291886 Effects of Pharmaceutical Excipients On Particle Crystallization

Monday, October 29, 2012
Hall B (Convention Center )
Anna Maassel, Chemical Engineering, Bucknell University, Lewisburg, PA

Effects of Pharmaceutical Excipients on Particle Crystallization

Anna K. Maassel

Advisor: Ryan C. Snyder

Department of Chemical Engineering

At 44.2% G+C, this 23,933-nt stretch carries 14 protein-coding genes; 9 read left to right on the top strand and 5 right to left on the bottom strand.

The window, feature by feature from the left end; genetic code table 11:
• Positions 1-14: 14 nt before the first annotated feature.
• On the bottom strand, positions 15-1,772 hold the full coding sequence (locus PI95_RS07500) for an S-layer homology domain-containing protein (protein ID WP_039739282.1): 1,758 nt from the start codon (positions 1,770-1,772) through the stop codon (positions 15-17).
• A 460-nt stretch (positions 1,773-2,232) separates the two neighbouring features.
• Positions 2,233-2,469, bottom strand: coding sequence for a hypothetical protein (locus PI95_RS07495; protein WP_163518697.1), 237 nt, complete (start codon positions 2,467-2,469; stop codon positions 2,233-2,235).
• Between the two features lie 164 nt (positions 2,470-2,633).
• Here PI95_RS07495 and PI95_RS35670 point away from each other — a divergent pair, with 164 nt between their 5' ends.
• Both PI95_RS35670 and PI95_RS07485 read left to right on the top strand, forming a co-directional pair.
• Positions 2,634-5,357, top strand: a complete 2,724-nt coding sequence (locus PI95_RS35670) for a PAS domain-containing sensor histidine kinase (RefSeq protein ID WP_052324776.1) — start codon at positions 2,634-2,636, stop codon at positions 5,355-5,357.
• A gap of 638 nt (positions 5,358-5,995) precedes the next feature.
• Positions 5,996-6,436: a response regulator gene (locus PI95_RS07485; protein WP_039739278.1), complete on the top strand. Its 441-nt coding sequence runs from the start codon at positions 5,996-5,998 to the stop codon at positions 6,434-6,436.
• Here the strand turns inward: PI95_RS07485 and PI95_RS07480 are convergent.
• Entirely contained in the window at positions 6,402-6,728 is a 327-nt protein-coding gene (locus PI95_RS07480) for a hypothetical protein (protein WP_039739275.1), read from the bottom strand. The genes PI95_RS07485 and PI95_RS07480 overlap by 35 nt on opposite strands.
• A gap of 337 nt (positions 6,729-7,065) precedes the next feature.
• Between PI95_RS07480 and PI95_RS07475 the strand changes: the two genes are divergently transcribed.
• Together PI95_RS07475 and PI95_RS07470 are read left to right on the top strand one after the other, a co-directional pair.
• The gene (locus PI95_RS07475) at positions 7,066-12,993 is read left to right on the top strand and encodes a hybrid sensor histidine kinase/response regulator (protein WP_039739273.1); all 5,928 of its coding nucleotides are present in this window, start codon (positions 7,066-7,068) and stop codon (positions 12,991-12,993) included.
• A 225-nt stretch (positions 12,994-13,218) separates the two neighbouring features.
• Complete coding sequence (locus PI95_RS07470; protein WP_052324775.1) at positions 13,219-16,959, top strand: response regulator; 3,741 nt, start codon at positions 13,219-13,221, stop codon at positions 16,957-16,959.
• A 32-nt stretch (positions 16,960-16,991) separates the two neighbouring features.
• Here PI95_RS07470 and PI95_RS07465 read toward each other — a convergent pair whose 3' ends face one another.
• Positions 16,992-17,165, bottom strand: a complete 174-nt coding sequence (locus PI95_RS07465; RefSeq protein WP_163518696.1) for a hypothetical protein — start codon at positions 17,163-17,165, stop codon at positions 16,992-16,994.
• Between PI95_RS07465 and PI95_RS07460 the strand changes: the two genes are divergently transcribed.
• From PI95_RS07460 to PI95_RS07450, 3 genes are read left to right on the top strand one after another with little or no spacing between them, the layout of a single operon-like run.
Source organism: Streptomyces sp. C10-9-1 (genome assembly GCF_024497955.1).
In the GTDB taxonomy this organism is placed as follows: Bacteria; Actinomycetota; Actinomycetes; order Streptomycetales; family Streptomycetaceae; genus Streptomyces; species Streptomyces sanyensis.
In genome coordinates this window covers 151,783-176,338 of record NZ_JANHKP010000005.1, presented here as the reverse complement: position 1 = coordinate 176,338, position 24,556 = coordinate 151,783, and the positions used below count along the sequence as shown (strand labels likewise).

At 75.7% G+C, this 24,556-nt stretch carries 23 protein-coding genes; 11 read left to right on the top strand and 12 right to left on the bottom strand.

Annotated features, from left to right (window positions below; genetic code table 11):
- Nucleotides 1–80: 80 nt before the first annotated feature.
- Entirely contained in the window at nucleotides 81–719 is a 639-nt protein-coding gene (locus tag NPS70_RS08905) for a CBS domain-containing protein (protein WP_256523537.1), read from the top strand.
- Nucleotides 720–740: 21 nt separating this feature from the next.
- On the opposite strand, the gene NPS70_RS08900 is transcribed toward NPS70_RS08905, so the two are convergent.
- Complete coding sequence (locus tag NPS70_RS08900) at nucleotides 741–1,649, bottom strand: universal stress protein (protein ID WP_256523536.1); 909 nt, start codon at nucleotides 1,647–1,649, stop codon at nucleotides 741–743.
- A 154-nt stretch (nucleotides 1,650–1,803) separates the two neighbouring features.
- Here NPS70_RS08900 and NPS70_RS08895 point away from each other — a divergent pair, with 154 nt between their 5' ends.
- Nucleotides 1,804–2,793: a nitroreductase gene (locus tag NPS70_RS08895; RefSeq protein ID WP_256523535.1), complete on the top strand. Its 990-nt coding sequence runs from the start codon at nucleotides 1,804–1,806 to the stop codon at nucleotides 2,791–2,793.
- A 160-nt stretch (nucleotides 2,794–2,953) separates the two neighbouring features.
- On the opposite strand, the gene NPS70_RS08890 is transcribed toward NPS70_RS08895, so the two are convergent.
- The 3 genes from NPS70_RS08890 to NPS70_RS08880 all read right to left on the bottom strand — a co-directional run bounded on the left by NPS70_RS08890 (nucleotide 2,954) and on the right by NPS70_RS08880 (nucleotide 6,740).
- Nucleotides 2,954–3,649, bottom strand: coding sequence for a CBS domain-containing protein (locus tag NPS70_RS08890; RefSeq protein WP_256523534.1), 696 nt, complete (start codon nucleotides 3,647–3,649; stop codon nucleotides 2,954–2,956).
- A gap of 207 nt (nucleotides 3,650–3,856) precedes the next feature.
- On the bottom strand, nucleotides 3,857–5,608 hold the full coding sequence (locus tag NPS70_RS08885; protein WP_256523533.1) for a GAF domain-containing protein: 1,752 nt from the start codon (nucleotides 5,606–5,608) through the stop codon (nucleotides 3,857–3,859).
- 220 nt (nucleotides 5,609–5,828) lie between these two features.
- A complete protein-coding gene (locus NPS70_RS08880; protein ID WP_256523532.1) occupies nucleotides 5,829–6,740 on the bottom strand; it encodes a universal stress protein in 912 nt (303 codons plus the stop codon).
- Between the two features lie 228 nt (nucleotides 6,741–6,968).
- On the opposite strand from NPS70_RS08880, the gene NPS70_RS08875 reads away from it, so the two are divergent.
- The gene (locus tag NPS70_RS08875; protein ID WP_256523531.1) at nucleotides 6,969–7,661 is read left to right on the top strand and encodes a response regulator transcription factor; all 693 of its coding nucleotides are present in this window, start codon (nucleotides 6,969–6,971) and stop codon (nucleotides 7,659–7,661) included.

The need for new and more efficient active pharmaceutical ingredients is a modern dilemma researchers and pharmaceutical companies are working to improve. Once a new active pharmaceutical ingredient (API) is created, it is often difficult for the body to absorb it because many new APIs have a low solubility in the digestive system. One way to increase a drug's solubility is to produce the drug in its amorphous form instead of its naturally forming and more stable crystalline form. Producing an amorphous form of a drug is more difficult than producing its crystalline form, and often requires extra processing steps such as grinding, melting, and freeze-drying. It would be beneficial to be able to produce an amorphous drug without these extra processing steps. This research investigates the effects of known drug additives on crystallization of an organic molecule, succinic acid. A Vibrating Orifice Aerosol Generator (VOAG) is used to produce a monodispersed sample of particles dried from solutions of succinic acid and an additive. Scanning electron microscopy is used to analyze particle size, morphology, and surface characteristics. X-Ray diffraction is used to analyze the internal structure of the particles. In this work, we show that while the additive mannitol did not have an effect on the crystallization of succinic acid, it was observed that succinic acid did have an effect on the crystallization of mannitol. SEM images of particles containg PVP (another additive) and succinic acid suggest that PVP has more potential to effect succinic acid's crystallization as compared to mannitol. It would be beneficial to continue this research, and to also test more additives.

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